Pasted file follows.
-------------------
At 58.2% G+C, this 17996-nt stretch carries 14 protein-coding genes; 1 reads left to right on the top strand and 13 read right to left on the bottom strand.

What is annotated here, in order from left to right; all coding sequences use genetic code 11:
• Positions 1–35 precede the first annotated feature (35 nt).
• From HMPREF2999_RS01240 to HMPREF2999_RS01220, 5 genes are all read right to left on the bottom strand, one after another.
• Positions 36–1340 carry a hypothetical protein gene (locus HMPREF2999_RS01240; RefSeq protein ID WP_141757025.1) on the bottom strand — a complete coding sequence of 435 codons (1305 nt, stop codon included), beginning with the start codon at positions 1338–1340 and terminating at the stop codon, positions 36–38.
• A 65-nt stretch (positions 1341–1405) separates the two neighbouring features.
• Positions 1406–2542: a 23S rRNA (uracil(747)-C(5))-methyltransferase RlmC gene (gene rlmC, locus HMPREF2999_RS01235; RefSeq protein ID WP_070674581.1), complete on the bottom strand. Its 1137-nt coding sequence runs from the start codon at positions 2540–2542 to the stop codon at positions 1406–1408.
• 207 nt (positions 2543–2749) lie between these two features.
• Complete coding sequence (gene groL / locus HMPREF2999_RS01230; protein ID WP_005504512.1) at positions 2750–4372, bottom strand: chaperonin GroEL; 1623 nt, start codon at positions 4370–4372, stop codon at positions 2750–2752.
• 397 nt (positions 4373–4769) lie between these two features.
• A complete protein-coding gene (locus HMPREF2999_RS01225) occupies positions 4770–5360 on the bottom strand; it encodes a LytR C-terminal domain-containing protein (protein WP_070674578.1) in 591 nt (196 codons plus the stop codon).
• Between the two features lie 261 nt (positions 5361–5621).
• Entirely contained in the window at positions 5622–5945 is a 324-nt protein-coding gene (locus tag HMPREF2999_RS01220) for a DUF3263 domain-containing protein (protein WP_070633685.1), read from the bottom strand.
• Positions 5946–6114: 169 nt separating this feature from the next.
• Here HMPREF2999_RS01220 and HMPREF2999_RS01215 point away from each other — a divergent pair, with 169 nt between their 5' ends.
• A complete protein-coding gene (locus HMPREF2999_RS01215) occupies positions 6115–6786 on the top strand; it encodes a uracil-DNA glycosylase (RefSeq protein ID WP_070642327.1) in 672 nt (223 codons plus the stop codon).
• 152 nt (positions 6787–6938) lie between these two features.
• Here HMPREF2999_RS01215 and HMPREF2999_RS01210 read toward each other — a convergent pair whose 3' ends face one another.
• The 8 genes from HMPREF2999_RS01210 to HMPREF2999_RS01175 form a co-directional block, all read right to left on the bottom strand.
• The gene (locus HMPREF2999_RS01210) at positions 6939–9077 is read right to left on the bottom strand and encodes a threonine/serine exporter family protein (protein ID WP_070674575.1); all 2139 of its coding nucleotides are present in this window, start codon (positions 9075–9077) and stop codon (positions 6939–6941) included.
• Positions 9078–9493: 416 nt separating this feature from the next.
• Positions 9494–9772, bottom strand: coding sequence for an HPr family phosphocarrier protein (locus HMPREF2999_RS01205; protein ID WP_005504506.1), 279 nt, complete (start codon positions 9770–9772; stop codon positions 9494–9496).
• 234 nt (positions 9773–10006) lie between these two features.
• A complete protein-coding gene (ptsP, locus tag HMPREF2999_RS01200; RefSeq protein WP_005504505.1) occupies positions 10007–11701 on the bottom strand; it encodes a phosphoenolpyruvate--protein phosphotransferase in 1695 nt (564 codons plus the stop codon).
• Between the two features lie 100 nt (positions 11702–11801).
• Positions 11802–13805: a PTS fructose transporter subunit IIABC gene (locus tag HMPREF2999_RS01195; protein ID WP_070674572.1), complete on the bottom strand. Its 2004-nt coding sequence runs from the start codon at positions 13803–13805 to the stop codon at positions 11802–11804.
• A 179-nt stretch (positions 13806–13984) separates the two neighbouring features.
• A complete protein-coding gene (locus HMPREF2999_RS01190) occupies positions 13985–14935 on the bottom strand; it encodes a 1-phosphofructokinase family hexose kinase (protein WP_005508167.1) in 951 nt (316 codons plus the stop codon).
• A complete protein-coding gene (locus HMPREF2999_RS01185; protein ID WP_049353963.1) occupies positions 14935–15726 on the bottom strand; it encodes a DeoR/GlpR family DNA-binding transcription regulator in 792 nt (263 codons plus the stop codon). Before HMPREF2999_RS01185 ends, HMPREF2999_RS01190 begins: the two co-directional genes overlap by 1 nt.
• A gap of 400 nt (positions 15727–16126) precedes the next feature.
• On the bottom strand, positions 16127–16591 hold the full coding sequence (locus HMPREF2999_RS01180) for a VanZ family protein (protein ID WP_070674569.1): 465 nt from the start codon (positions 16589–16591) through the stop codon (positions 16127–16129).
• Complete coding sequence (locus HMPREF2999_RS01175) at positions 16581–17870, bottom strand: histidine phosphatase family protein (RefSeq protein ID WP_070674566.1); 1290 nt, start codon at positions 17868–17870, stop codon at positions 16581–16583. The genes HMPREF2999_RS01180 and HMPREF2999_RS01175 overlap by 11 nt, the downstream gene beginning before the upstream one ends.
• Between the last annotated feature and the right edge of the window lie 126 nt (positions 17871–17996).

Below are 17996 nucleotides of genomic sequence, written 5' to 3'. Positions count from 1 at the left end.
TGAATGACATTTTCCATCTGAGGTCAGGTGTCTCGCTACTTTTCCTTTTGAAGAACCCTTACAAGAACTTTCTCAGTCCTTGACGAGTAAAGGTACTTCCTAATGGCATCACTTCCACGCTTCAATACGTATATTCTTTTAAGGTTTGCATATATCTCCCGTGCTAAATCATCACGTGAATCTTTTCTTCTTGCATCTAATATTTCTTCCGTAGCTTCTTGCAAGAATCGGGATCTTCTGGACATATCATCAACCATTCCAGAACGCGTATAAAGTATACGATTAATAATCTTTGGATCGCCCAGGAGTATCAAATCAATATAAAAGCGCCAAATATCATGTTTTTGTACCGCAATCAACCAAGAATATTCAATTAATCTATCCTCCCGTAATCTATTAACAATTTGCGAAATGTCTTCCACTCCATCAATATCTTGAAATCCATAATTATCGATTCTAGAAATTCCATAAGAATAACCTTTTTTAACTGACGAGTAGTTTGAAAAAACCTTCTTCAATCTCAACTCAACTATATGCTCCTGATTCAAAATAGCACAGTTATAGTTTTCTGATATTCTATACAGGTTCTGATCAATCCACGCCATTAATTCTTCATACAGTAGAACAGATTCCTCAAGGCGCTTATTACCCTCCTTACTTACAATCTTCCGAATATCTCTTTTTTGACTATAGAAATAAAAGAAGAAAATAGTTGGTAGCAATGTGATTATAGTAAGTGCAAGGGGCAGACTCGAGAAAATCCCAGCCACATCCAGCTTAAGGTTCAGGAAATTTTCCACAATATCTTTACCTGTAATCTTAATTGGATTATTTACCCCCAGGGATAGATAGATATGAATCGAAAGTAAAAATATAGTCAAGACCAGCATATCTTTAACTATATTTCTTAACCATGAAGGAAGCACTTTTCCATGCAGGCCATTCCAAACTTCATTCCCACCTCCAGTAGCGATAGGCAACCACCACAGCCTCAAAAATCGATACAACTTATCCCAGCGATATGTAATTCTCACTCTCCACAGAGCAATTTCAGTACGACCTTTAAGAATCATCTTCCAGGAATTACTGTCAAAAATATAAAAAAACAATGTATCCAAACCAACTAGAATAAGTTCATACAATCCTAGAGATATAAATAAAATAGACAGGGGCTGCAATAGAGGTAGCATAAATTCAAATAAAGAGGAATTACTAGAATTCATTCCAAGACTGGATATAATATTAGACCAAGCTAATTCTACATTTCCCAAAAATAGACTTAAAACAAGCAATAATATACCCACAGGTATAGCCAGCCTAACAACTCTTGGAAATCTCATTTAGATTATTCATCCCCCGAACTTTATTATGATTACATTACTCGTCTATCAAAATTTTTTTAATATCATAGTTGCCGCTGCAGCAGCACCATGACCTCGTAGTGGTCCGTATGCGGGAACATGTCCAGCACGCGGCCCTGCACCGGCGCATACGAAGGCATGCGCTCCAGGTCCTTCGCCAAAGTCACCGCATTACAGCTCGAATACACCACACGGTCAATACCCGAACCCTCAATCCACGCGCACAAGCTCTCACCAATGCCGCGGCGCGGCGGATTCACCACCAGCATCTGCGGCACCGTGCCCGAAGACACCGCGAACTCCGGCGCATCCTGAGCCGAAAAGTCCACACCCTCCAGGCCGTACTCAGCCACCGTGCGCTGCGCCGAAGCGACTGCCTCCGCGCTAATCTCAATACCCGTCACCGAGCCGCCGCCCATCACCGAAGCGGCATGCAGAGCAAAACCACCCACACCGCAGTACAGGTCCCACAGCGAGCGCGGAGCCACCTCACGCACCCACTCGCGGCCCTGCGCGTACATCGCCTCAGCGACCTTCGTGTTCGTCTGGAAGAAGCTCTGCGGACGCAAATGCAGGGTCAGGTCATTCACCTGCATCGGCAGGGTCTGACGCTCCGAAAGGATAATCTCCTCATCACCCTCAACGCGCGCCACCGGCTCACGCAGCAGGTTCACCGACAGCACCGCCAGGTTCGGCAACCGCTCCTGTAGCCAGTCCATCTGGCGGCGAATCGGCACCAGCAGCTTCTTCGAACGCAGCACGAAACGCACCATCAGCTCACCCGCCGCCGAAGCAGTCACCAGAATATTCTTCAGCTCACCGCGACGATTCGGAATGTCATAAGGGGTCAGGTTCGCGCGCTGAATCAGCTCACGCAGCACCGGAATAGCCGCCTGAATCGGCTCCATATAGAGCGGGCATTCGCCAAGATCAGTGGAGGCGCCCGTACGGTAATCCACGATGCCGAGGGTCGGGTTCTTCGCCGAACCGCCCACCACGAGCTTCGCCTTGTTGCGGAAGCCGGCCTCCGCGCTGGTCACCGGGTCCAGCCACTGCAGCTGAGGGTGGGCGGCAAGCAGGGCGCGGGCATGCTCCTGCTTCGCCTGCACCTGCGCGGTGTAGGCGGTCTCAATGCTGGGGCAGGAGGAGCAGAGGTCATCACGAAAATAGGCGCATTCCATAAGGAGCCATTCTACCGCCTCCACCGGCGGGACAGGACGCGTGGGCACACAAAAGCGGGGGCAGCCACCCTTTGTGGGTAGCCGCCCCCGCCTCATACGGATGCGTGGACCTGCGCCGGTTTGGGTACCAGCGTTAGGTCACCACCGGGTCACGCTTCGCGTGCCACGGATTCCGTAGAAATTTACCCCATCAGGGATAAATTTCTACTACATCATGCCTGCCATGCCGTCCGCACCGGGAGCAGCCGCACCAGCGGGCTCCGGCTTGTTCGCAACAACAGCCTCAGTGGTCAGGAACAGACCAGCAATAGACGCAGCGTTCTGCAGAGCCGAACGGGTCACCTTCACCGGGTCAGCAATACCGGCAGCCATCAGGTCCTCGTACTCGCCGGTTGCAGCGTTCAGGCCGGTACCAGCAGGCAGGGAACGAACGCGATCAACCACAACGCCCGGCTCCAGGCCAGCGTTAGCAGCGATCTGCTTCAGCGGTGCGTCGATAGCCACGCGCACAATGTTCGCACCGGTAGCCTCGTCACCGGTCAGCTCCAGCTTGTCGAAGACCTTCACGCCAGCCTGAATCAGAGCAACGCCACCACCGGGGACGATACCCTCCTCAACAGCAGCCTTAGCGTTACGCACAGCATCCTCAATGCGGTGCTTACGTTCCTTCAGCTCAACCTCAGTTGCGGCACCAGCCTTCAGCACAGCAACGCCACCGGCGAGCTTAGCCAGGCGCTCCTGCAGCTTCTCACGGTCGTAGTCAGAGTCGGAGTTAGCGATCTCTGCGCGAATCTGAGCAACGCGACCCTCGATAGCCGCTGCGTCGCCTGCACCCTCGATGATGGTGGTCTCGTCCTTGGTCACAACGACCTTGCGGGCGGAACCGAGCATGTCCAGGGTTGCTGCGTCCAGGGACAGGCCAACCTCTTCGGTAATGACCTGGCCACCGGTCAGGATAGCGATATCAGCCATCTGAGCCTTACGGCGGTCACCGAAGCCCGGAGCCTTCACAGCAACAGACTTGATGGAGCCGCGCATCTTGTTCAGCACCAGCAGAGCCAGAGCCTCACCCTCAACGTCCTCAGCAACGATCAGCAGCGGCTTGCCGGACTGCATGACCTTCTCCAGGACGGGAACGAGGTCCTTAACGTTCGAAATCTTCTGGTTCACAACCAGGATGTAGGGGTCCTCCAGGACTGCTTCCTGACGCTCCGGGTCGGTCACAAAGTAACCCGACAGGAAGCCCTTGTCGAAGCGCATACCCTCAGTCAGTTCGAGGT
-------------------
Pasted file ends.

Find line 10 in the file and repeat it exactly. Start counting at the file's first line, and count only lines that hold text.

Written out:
• 397 nt (positions 4373–4769) lie between these two features.